Protecting Constitutional Citizenship: 14th Amendment under Fire

Updated March 22, 2011

Our Position

We can no longer afford the failed enforcement-only approach to immigration. Our current laws break up families, and we end up spending millions on a system that clearly isn’t working. But the solution is not the gutting of the Constitution. Anti-immigrant activists would have us believe that doing away with constitutional citizenship in the 14th Amendment will stem the tide of illegal immigration. In reality, this radical redefinition of citizenship would do nothing to solve the problems we’re facing and would instead force countless children into the shadows due to someone else’s choice that was out of their hands. We must do what we can to defend this fundamental right guaranteed in the Constitution – that of citizenship for any person born within the US.

Talking Points

The 14th Amendment was never intended to discriminate against the children of undocumented immigrants. Anti-immigrant activists falsely argue that applying the 14th Amendment to the children of undocumented immigrants is a misinterpretation. However, the words of the Citizenship Clause – “All persons born or naturalized in the United States, and subject to the jurisdiction thereof, are citizens of the United States and of the State wherein they reside” – are unambiguous in their guarantee of citizenship to any person born on US soil, regardless of their parents’ legal status. Senator Jacob Howard (R-MI), one of its drafters, clearly stated that the only people not subject to US jurisdiction are foreigners with special immunities, such as diplomats; thus, the Citizenship Clause applies to every other person born here. During congressional debate, Senator John Conness (D-CA) voiced his support for the amendment, noting that it would also grant citizenship to Chinese immigrants’ children. As early as 1898, in United States v. Wong Kim Ark, the Supreme Court flatly declared that the 14th Amendment affirmed the right of citizenship by birthplace.

The “anchor baby” myth is just that: a myth. Within the anti-immigrant lexicon is the myth of the “anchor baby”: a child born to undocumented immigrants who crossed the border solely so that they could bear children and “anchor” themselves in the US. Not only does this not make any practical sense, but it is plainly false. A citizen cannot sponsor an immigrant for permanent residency until the age of 21, and even then a child’s sponsorship is no guarantee that a parent will gain legal status. It’s certainly not immediate; they would have to return to their home country for 10 years before applying, meaning the process could take 31 years. Moreover, immigrants just are not coming to our country to have babies. A February 2011 Pew Hispanic Center/Pew Research Center study found that 91 percent of undocumented immigrants who became the parents of American citizens between March 2009 and March 2010 had been residing in the US at least two to three years prior – 61 percent for five to six years.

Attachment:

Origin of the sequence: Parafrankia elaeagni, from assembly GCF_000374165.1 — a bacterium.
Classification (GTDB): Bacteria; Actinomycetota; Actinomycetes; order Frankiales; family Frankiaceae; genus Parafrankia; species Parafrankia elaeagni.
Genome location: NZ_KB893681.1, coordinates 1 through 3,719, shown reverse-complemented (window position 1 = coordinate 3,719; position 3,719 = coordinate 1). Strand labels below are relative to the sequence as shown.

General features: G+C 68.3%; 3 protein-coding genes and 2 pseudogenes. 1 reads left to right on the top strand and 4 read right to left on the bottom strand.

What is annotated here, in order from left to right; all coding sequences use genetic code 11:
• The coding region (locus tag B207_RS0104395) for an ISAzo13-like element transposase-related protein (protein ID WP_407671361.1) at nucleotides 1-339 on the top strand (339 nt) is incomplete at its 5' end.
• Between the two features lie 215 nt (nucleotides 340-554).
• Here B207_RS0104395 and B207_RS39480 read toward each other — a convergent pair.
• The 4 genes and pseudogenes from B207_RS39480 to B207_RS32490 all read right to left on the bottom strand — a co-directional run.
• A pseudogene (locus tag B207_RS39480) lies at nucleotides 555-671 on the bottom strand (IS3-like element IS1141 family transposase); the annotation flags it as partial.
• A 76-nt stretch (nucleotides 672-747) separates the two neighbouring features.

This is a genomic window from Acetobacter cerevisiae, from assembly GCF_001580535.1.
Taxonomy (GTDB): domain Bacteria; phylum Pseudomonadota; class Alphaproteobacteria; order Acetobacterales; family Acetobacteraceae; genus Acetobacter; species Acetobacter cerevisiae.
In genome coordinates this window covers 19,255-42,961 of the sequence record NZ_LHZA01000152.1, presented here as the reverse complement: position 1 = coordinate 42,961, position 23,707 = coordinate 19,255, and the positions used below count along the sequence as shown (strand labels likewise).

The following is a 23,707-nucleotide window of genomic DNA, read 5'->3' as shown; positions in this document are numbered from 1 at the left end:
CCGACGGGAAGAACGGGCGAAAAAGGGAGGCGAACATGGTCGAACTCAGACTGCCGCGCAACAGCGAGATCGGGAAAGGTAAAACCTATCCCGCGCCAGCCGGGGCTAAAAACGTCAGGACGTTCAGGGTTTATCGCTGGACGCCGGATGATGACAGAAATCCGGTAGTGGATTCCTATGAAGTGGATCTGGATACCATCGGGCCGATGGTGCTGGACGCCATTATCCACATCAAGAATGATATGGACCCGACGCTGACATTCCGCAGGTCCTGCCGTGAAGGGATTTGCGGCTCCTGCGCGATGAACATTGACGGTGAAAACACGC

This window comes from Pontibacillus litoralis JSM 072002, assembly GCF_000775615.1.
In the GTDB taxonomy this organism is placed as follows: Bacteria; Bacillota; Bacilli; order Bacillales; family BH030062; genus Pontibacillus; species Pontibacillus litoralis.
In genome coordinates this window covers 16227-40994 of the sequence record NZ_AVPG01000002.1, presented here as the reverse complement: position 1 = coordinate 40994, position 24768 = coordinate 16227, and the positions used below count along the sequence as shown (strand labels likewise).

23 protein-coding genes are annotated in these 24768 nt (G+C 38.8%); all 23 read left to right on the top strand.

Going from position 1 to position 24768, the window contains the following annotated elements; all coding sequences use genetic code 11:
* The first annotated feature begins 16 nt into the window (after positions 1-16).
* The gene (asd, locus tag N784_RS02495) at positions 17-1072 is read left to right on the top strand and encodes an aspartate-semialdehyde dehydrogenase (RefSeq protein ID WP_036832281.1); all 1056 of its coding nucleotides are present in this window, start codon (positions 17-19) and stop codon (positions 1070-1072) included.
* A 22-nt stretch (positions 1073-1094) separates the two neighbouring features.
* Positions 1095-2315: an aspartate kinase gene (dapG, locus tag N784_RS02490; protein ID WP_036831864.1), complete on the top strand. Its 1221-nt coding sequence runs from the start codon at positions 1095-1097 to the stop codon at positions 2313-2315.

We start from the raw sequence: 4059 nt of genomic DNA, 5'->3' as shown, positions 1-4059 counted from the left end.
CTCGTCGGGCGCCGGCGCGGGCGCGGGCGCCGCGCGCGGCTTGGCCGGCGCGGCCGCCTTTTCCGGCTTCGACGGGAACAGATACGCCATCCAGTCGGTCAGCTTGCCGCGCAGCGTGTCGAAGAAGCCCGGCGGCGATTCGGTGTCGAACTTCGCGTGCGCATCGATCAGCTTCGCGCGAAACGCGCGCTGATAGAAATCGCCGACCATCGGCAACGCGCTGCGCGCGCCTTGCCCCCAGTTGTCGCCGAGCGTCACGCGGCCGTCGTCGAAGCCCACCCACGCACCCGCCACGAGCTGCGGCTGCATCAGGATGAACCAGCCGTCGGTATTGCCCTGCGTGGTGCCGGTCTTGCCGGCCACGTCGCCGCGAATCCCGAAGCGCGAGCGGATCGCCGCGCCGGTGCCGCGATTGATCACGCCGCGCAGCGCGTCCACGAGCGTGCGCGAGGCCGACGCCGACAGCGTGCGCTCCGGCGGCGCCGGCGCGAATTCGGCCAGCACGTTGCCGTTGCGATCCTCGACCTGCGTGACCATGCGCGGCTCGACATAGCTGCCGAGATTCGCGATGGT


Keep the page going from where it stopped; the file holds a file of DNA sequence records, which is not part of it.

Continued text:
We are not the only country that grants automatic citizenship. Conservative commentator Glenn Beck has falsely claimed that we are the only country that guarantees citizenship at birth. In addition to the United States, 33 countries offer automatic, unconditional citizenship to children born within their borders, including almost every other country in the Americas.

Defending constitutional citizenship is not a partisan issue. Several notable conservative figures have spoken out against the repeal of constitutional citizenship, including Linda Chavez, columnist and chairwoman of the Center for Equal Opportunity, and Lou Dobbs, cable news commentator and anti-immigrant activist. Potential presidential contender and former Arkansas Governor Mike Huckabee has stated that “you don’t punish a child for the crimes a parent commits.” In Congress, Senator Marco Rubio (R-FL), Representative Scott Tipton (R-CO3), and former Representative Charles Djou (R-HI1) have all publicly supported constitutional citizenship.

Changing the definition of citizenship just isn’t practical. Repealing the Citizenship Clause would create a massive increase in the number of undocumented immigrants in this country and send many children into the shadows, endangering their well-being and posing serious risks for public health and public safety. The government would also have to create a costly new bureaucracy to track and verify parental citizenship. Rather than exacerbating the crises caused by the current system, let’s look at real solutions that don’t undermine the Constitution.

Legislation

Anti-immigrant activists are pushing for legislation to deny the right of citizenship to US-born children of undocumented immigrants. At the federal level, we have the Birthright Citizenship Act (H.R. 140) and a constitutional amendment (S.J.Res. 2), both of which would redefine US citizenship to apply only to children with at least one parent who is a US citizen. States including Arizona, Georgia, Montana, and Mississippi would like to follow suit.

Action

Contact your Representative and Senators and tell them that constitutional citizenship concerns an individual’s birthplace, not someone else’s legal status. Let them know that changing the 14th Amendment now would be disastrous and morally reprehensible. Urge them to oppose legislation including the Birthright Citizenship Act (H.R. 140), the constitutional amendment (S.J.Res. 2), and similar state attacks. Write a letter to the editor of your local newspaper explaining that this brutal attack on the Constitution by anti-immigrant activists is irresponsible and unfounded.

Further Reading

American Constitution Society
American Civil Liberties Union
Asian American Justice Center
Leadership Conference on Civil and Human Rights
Mexican American Legal Defense and Educational Fund
Opportunity Agenda

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